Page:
Python – Lambda

Python Lambda

I would say lambda functions in Python were one of the things I had a hard time not only understanding but also seeing the practicality of using in much of my code. However once I used a lambda function a few times I found there are some instances where they are the best option in solving some problems. In this article I aim to explain what a lambda function is, its syntax, and an example using a lambda function.

 

What is a Lambda Function

A lambda function in python is an anonymous function, which is simply a function defined without a name. Defining a function normally starts with the def keyword followed by the function name then its arguments. With a lambda function you replace the def keyword with lambda and then immediately define the arguments it accepts which can be any amount. Now you may be asking why have this, the hint to this is that they are restricted to a single expression so knowing this, lambda functions are going to only be doing simple tasks. This will make more sense in the examples below.

 

Syntax

The syntax is very simple for lambda functions, they are simply 1 line and look similar to below.

As you can see we first call the lambda keyword, followed by our 2 arguments.

Next we have a colon which is what separates the arguments from the expression

Lastly our expression is simply adding our 2 arguments together

Notice that we don’t have any return statement, that is because we don’t need one. With lambda functions the return is implicit, whatever the output of the expression is will be returned out of the function automatically.

 

Basic Example

Lets take a look at the example code below and step through it.

We can see in line 1 we are assigning our lambda function to the variable ‘add’ then line 2 calls that lambda function with 1 and 3 as the arguments and prints out what it returns. Below is the output of running that code.

So we can see that it works but why would we choose to use a lambda function over just defining it like normal? Well read on and we will show a practical example of when a lambda function would be a good idea.

 

Practical Example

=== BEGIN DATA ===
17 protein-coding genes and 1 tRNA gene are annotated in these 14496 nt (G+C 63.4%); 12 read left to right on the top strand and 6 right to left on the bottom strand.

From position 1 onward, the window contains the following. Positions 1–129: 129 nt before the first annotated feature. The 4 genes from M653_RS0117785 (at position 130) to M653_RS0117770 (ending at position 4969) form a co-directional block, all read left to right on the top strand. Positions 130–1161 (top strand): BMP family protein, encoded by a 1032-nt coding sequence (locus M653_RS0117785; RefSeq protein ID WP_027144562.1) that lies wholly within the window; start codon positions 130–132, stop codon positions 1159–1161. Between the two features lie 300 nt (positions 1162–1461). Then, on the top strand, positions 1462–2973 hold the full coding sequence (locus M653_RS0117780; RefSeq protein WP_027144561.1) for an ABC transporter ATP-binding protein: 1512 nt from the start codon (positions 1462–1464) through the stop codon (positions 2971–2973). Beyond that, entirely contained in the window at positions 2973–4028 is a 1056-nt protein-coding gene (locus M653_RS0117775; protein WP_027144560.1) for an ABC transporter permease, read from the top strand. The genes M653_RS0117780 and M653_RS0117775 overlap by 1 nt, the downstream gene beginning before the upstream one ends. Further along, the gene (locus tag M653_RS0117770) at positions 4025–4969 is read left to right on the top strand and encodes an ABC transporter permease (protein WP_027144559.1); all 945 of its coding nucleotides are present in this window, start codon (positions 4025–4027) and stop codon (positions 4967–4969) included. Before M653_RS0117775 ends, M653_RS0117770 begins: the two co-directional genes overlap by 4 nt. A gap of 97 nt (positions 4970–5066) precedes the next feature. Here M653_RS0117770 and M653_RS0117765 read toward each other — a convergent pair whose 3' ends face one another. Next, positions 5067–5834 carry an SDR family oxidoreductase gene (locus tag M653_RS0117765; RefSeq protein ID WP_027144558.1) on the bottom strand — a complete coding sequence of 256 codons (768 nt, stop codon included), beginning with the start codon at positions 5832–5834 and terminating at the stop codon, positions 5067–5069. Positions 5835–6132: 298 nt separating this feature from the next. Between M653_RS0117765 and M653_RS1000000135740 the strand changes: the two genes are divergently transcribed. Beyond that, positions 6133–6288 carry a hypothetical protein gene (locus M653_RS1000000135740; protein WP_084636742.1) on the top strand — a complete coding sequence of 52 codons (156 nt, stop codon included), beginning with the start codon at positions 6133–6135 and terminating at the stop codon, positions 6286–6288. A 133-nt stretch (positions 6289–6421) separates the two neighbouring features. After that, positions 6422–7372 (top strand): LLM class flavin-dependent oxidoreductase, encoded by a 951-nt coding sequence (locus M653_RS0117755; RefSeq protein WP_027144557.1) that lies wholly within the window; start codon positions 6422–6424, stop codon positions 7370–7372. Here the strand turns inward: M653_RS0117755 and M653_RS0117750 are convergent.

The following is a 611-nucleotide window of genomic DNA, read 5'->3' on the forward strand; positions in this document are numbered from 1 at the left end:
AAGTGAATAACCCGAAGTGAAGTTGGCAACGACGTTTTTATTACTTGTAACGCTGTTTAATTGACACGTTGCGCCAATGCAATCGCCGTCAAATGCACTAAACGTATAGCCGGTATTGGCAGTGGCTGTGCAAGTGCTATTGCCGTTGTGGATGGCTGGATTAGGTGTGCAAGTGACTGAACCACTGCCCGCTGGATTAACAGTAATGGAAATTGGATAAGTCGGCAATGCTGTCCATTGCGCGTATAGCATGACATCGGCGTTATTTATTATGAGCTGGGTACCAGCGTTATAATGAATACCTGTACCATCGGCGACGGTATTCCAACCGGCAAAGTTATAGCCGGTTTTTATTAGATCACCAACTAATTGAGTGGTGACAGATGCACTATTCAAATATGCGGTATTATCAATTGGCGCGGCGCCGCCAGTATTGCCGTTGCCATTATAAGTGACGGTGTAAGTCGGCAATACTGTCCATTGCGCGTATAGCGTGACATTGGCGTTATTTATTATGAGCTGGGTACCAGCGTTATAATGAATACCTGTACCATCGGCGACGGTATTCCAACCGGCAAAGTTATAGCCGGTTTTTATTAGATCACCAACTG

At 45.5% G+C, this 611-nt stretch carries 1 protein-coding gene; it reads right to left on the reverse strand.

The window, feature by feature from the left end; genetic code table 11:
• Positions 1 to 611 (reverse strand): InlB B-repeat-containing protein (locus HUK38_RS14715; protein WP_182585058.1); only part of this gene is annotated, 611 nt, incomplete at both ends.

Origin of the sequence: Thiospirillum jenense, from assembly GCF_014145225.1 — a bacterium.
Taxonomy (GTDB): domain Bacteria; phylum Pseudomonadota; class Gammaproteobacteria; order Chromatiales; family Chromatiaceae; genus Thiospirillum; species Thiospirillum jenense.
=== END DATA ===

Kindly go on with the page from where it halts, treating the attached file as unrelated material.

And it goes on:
So in this example lets say that we have a function that accepts a list of dictionaries, and within that function it needs to extract a specific key from each dictionary and process it further. This would be a scenario where we could use a lambda function, in the first example I will show you an example without using a lambda function so we can establish a baseline.

Taking a look at this code the ‘age_extractor’ function is what we can turn into a lambda function, but stepping through the last line calls the handle_dictionaries which in turn calls the age_extractor function which returns us a list of ages, then the handle dictionaries function prints that out.

If we run this file about we get the following output.

Looking at the code above you can see we needed an entire extra function to handle getting the keys, which in turn leads to more jumping around when reading the code. Lets get the same functionality but use a lambda function.

You can see that now we completely got rid of the standard age_extractor function and turned it into a lambda function which was stored as a default argument on the handle_dictionaries method.

It is also important to understand that the lambda function, because it is only allowed a single expression on 1 line now uses a list comprehension vs a for loop. If you do not know what a list comprehension is you can read my article here.

Now if we run this updated code we get the following output.

As you can see we get the exact same output. Now I’ll be the first to admit that converting that function to a lambda function would not always be the correct decision, specifically if that function would need to be used by other functions or methods in our project but for the purposes of this demonstration we will assume that only that function needs that code.

 

In Conclusion

I hope this was able to clear up what a lambda function is, how it works, and provided you with an example where you can see how it can bring value to your code base. If this article was able to help you, please share on social media and if you would like to read up on some of my other python articles you can view some of my latest articles here.

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